Fiskars is an old industrial town located in South-Western Finland. Fiskars Ironworks was founded in 1649 by Dutch businessman Peter Thorwörste. The town slowly was built up and the work of many architects can be seen in the buildings, one being Carl Ludwig Engel. Some of Engel’s works include the buildings surrounding the Senate square in Helsinki including the Helsinki Cathedral. As was typical for these types of industrial towns, they were quite self sufficient. The village had its own school and doctor. Later in the 18902, a hospital was built. Here is a link to the history of Fiskars.

 

old mill
fire station

In the 1980s, the Fiskars Ironworks was reorganized. Production was moved to more up-to-date facilities in Billnäs which is close by. Today the Fiskars village area is mainly used by artisans, designers and artists.

Amongst the studios are homes. And nestled between some trees, on top of a hill was a little playhouse.

playhouse

We had dinner at the Kuparipaja, which means copper smithy. The location of the restaurant was an actual copper smithy during a time when the water rushed in large volumes past the mill. Today the river was much more tame.

This slideshow requires JavaScript.

We both ordered their menu of the day. I usually order fish when I dine out since I usually only eat quite small amounts of meat at one time and restaurant portions are usually quite large. This time I made an exception since our waitress guaranteed that the portion would not be too large. It was perfect in size. I did not feel like I had to digest it for the rest of night! Our appetizer was egghash with smoked Baltic herring on a rye bread made with malt. It tasted quite similar to the tuna salad that we often make at home. It did not have the wow effect, but it was plenty tasty. Our main course was braised cheek of pork with organic, homemade sausage on celeraic purée and stewed red cabbage and a very strong mustard garnish. I was pleasantly surprised how well everything worked. I am not really a sausage person but this sausage definitely won me over. It was flavored with herbs and we even found a few fennel seeds in the mix. The stewed cabbage was so good that we decided to try out our own version at home. For dessert we had strawberry sorbet, rhubarb compote and yoghurt mousse. Perfect end to a well balanced meal.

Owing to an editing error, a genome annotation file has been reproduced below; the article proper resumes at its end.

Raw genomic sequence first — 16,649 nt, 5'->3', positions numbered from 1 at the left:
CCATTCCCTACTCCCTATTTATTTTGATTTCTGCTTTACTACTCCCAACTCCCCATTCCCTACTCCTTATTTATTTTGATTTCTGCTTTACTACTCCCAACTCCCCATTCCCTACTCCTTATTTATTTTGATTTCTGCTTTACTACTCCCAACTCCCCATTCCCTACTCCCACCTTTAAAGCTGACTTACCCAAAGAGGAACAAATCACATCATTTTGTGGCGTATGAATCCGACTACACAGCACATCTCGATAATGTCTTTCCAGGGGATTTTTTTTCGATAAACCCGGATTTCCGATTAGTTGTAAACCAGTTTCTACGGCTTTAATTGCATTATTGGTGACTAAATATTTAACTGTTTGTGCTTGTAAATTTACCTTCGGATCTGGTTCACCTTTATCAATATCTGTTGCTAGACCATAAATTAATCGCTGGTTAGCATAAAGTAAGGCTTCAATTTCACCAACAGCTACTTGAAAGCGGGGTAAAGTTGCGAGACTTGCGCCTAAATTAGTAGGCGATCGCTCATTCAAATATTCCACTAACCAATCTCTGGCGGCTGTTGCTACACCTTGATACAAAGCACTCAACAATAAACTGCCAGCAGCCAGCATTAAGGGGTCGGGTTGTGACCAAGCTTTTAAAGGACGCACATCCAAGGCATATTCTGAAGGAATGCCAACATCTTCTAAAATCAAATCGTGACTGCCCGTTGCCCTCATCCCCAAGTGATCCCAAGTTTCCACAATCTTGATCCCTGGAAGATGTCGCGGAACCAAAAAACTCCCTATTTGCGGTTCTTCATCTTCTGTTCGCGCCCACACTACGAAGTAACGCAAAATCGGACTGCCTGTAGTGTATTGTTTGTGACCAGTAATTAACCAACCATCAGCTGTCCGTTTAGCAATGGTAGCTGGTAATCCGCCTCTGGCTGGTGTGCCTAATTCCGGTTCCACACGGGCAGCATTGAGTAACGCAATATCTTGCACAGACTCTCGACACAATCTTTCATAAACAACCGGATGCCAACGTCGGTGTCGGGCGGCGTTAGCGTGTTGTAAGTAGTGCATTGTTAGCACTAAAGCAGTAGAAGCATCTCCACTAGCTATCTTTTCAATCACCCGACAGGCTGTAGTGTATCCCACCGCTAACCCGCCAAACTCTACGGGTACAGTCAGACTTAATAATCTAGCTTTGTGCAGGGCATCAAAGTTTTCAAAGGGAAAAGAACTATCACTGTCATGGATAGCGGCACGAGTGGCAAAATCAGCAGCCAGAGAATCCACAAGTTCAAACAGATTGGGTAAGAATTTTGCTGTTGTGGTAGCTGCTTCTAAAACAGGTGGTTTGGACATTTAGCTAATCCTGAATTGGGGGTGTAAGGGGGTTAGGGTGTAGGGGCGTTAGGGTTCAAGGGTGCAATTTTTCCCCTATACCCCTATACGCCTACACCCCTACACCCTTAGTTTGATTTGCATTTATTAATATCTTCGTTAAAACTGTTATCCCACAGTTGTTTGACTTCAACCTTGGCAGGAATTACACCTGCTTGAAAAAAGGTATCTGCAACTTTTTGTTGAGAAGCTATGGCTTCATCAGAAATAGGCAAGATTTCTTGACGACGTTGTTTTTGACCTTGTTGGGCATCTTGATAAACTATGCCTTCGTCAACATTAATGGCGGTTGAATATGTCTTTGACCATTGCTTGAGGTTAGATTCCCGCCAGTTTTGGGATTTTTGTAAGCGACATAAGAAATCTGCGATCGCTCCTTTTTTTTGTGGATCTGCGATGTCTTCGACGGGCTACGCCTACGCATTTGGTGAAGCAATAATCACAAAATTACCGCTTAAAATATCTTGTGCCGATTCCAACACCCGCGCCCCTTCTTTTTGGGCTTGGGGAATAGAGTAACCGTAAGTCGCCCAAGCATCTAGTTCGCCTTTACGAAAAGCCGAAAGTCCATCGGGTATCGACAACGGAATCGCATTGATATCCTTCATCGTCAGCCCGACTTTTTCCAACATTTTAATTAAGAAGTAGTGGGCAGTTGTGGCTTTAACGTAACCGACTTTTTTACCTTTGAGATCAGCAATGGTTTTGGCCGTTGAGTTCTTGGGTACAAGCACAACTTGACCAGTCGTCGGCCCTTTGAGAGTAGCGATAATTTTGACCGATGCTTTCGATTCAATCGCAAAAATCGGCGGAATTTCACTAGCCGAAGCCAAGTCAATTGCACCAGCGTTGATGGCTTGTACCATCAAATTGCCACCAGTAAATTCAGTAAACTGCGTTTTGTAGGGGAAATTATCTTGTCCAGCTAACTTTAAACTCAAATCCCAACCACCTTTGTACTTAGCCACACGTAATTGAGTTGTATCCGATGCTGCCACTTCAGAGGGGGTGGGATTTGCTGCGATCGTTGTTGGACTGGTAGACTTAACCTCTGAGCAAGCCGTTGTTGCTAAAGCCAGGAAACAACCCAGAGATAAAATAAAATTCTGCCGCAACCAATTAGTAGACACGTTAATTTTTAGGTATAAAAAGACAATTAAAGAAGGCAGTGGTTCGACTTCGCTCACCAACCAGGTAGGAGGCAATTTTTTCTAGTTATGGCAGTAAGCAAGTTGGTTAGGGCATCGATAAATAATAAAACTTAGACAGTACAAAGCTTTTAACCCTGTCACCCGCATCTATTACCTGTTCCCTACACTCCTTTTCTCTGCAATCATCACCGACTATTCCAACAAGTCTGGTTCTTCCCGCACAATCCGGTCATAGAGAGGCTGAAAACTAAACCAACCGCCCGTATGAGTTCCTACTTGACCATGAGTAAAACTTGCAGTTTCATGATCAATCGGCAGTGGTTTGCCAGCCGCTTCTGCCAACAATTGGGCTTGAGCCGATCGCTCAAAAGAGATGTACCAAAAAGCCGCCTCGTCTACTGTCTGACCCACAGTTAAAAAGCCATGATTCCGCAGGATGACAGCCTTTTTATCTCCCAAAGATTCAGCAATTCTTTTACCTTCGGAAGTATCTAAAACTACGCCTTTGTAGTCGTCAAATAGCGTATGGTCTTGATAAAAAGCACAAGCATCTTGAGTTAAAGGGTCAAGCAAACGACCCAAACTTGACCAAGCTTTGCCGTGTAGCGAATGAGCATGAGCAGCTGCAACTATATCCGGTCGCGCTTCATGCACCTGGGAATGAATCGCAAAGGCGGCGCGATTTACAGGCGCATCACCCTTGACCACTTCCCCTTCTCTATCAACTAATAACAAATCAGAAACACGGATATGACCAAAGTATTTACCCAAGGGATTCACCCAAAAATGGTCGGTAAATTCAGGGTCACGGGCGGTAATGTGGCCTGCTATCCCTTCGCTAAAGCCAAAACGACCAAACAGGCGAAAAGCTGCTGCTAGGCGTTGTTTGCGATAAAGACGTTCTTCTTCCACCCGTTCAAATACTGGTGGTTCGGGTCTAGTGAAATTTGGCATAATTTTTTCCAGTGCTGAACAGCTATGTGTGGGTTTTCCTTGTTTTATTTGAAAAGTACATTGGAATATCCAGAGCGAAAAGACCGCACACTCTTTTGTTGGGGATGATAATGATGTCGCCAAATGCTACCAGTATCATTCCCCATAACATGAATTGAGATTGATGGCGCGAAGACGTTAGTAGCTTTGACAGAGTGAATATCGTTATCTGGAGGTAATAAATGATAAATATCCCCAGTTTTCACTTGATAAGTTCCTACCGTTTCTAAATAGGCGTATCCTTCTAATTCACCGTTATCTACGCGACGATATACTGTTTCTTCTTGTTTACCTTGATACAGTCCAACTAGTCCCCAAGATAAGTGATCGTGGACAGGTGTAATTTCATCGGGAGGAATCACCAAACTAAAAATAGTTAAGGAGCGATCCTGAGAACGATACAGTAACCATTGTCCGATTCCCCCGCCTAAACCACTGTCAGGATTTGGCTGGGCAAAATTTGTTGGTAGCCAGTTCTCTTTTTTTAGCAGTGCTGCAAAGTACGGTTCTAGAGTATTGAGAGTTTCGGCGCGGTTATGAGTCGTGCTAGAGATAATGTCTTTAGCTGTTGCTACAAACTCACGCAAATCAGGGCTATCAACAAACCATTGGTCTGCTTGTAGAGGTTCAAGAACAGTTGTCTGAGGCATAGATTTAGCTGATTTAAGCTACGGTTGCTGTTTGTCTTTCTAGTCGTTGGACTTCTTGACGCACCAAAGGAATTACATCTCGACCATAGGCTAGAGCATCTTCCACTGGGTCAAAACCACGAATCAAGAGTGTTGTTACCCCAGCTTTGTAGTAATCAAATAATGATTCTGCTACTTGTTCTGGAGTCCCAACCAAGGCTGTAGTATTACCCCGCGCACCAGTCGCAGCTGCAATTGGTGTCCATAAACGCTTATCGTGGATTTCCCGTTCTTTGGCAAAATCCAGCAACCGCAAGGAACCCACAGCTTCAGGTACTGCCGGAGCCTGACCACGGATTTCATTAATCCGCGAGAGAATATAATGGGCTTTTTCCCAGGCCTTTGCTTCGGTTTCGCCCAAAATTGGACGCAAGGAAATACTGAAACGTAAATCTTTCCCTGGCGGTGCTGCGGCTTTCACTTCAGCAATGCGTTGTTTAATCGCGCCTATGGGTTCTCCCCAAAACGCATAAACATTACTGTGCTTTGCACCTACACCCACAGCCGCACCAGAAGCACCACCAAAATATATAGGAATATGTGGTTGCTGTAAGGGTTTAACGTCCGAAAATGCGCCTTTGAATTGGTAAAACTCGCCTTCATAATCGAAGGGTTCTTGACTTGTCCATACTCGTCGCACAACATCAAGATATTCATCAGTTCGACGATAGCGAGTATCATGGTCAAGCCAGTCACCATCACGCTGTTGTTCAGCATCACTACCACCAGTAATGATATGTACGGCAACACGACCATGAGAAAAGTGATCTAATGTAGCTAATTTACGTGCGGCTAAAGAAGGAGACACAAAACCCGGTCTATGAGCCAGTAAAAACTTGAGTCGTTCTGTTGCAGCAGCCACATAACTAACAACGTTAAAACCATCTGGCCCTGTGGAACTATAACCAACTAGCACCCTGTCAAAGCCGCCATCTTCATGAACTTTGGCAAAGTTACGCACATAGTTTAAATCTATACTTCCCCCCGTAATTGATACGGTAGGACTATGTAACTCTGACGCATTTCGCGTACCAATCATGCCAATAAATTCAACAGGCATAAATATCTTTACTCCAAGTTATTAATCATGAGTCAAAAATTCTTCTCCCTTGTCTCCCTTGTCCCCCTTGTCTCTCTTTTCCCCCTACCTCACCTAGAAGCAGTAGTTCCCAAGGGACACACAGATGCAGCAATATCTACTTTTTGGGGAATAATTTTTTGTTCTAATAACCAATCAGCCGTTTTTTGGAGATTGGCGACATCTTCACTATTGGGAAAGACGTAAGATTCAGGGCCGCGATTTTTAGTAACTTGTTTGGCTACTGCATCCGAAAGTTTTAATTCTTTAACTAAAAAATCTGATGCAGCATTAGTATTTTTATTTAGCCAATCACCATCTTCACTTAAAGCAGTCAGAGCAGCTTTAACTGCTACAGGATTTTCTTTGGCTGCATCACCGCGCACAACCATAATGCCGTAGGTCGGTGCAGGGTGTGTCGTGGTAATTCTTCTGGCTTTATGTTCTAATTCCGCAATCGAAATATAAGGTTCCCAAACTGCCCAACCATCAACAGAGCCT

Stewed Cabbage using a slow cooker

500 g/17 oz red cabbage sliced into thin strips

3 granny smith apples peeled and sliced

1.5 dl/ 1/2 c apple juice

salt and pepper

Place all of the ingredients into a slow cooker and set on low. Allow to cook for about 4 hours.

I served it with organic sausage that has a meat content of 90%. Garnish with Dijon mustard.

sausage

On the way home we stopped in Billnäs, another early industrial town and there I spotted a neat car I wouldn’t mind to have as my summer ride. We took the scenic route, avoiding the freeway and visited the Raasepori fortress.

When we arrived home Saturday afternoon we still had time to take saunas with the whole family and spend all of Sunday together. Just perfect.

2013-08-09 20.33.05